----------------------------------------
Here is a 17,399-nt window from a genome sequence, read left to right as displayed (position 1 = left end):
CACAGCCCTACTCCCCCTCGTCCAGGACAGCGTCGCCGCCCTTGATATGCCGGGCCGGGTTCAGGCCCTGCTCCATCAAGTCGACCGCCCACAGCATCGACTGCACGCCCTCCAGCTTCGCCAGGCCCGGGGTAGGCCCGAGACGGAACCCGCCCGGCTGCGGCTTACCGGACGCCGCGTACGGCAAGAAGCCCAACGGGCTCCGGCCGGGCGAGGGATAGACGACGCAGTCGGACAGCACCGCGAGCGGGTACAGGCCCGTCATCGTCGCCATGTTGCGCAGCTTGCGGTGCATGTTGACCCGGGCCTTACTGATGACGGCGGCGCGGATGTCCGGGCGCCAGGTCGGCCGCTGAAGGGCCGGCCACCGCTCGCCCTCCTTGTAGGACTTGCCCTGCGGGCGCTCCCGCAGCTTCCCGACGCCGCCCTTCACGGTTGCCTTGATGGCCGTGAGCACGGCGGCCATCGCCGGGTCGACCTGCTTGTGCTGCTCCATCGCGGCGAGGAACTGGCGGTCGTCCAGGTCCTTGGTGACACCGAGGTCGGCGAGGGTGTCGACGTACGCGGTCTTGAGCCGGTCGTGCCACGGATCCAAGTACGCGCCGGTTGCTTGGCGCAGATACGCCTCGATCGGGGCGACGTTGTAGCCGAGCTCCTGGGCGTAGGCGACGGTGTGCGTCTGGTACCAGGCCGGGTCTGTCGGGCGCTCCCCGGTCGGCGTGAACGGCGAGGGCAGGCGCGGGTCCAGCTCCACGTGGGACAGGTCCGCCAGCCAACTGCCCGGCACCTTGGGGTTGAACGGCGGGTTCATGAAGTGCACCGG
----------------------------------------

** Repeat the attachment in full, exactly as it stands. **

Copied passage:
Here is a 17,399-nt window from a genome sequence, read left to right as displayed (position 1 = left end):
CACAGCCCTACTCCCCCTCGTCCAGGACAGCGTCGCCGCCCTTGATATGCCGGGCCGGGTTCAGGCCCTGCTCCATCAAGTCGACCGCCCACAGCATCGACTGCACGCCCTCCAGCTTCGCCAGGCCCGGGGTAGGCCCGAGACGGAACCCGCCCGGCTGCGGCTTACCGGACGCCGCGTACGGCAAGAAGCCCAACGGGCTCCGGCCGGGCGAGGGATAGACGACGCAGTCGGACAGCACCGCGAGCGGGTACAGGCCCGTCATCGTCGCCATGTTGCGCAGCTTGCGGTGCATGTTGACCCGGGCCTTACTGATGACGGCGGCGCGGATGTCCGGGCGCCAGGTCGGCCGCTGAAGGGCCGGCCACCGCTCGCCCTCCTTGTAGGACTTGCCCTGCGGGCGCTCCCGCAGCTTCCCGACGCCGCCCTTCACGGTTGCCTTGATGGCCGTGAGCACGGCGGCCATCGCCGGGTCGACCTGCTTGTGCTGCTCCATCGCGGCGAGGAACTGGCGGTCGTCCAGGTCCTTGGTGACACCGAGGTCGGCGAGGGTGTCGACGTACGCGGTCTTGAGCCGGTCGTGCCACGGATCCAAGTACGCGCCGGTTGCTTGGCGCAGATACGCCTCGATCGGGGCGACGTTGTAGCCGAGCTCCTGGGCGTAGGCGACGGTGTGCGTCTGGTACCAGGCCGGGTCTGTCGGGCGCTCCCCGGTCGGCGTGAACGGCGAGGGCAGGCGCGGGTCCAGCTCCACGTGGGACAGGTCCGCCAGCCAACTGCCCGGCACCTTGGGGTTGAACGGCGGGTTCATGAAGTGCACCGG